Professor Emeritus in the Lieberman Chair in Labor Law, in the Faculty of Law at the Hebrew University and serves as a full professor in the College of Management’s academic track, where she also serves as chair of the graduate program and as honorary president of the Concord Center for International Law Absorption. Radai was a member of a working group of the UN Human Rights Council on discrimination against women. In addition, she is a prominent and feminist human rights activist.


Dr. Rawia Aburabia 

Faculty member of Sapir Academic College’s School of Law, received her PhD from the Hebrew University of Jerusalem. Her research deals with the interface between law, gender, minorities, and human rights. Has published in leading journals on the subject of the matrimonial laws pertaining to Muslim women in Israel. Her book Under the Law, Outside Justice: Polygamy, Gendered Citizenship, and Colonialism in Israeli Law is expected to be published as part of the Gender Series of Kibbutz Meuhad Publishing House.

Dr. Aburabia has extensive experience in international human rights and public law. She has worked as a jurist for the Association for Civil Right and has been invited as a specialist to address such international forums as the United Nations and the European Parliament on the subject of indigenous communities and minority rights. She has interned with Human Rights Watch in Washington DC, and has been a member of the executive board of Amnesty International. In 2018, she was selected by the magazine Globes as one of the 40 most promising young persons in Israel under the age of 40.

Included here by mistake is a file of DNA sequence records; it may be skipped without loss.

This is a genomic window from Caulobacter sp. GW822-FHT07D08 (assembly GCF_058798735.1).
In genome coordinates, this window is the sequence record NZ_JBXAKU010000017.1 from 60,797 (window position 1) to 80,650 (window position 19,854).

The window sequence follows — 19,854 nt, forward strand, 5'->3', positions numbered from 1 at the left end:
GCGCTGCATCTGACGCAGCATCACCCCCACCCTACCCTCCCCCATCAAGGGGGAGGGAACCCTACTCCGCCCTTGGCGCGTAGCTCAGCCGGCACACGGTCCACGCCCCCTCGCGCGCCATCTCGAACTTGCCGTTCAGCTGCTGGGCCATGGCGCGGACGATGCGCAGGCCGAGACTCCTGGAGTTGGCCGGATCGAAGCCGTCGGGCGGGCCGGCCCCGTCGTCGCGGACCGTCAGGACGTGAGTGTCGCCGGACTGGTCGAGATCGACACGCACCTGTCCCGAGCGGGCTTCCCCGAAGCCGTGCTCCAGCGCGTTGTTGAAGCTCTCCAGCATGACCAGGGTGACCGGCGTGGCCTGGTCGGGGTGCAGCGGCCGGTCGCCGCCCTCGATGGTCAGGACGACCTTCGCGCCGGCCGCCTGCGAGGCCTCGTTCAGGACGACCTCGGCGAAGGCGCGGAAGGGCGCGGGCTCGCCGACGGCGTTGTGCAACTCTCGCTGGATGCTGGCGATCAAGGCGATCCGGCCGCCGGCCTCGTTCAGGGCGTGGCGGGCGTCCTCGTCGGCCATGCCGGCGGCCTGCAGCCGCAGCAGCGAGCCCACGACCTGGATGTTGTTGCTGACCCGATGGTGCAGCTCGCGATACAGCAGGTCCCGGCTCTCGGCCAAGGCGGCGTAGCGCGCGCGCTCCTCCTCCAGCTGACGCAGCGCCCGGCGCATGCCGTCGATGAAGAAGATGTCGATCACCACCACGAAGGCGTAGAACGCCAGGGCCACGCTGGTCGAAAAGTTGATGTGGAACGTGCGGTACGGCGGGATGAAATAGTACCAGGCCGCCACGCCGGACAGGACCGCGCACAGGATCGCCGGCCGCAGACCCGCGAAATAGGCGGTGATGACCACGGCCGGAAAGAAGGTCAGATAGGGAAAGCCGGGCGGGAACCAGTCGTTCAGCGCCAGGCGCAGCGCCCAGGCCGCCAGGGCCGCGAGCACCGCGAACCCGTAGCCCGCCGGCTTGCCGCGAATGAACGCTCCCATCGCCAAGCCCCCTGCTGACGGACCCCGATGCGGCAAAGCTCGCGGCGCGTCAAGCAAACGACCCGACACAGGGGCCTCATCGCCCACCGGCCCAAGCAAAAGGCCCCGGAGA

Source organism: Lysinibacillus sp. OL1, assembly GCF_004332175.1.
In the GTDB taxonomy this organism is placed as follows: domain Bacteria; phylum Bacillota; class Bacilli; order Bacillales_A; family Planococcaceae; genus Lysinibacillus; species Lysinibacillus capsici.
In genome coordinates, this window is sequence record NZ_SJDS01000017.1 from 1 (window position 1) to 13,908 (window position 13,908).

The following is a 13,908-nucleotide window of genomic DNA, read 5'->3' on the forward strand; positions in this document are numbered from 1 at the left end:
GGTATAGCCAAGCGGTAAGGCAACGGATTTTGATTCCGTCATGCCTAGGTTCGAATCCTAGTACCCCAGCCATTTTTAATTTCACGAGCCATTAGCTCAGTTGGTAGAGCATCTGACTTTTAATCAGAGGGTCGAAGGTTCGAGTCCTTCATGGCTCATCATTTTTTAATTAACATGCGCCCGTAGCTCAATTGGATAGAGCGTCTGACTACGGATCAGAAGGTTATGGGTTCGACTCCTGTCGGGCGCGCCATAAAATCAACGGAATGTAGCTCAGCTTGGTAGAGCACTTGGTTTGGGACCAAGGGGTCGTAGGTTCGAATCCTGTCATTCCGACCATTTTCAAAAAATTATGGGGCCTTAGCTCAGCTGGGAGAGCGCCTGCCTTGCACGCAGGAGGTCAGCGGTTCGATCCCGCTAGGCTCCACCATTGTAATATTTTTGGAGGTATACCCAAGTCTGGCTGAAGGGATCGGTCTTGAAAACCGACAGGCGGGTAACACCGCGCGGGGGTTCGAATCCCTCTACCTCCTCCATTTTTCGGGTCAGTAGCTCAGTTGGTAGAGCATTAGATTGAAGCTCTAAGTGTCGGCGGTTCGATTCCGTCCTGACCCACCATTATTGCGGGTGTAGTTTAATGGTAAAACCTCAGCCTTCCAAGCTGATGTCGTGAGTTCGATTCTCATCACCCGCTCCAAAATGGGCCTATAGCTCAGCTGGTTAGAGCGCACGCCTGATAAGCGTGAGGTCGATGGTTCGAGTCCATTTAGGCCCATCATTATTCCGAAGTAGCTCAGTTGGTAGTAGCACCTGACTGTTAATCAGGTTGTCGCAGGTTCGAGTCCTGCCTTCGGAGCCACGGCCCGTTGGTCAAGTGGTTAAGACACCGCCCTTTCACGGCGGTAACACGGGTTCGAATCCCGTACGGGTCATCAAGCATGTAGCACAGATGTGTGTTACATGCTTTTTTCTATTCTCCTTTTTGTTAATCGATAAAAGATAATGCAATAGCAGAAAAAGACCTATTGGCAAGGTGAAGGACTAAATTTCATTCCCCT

Ron Kessler

With over two decades of experience in the field of digital content, Ron has participated in numerous political and social campaigns. He helped run the digital activity of senior public officials, and worked in various NGOs. Ron is a fundamentally optimistic man, who believes that Israel can be changed and so can people. Lives in Tel Aviv.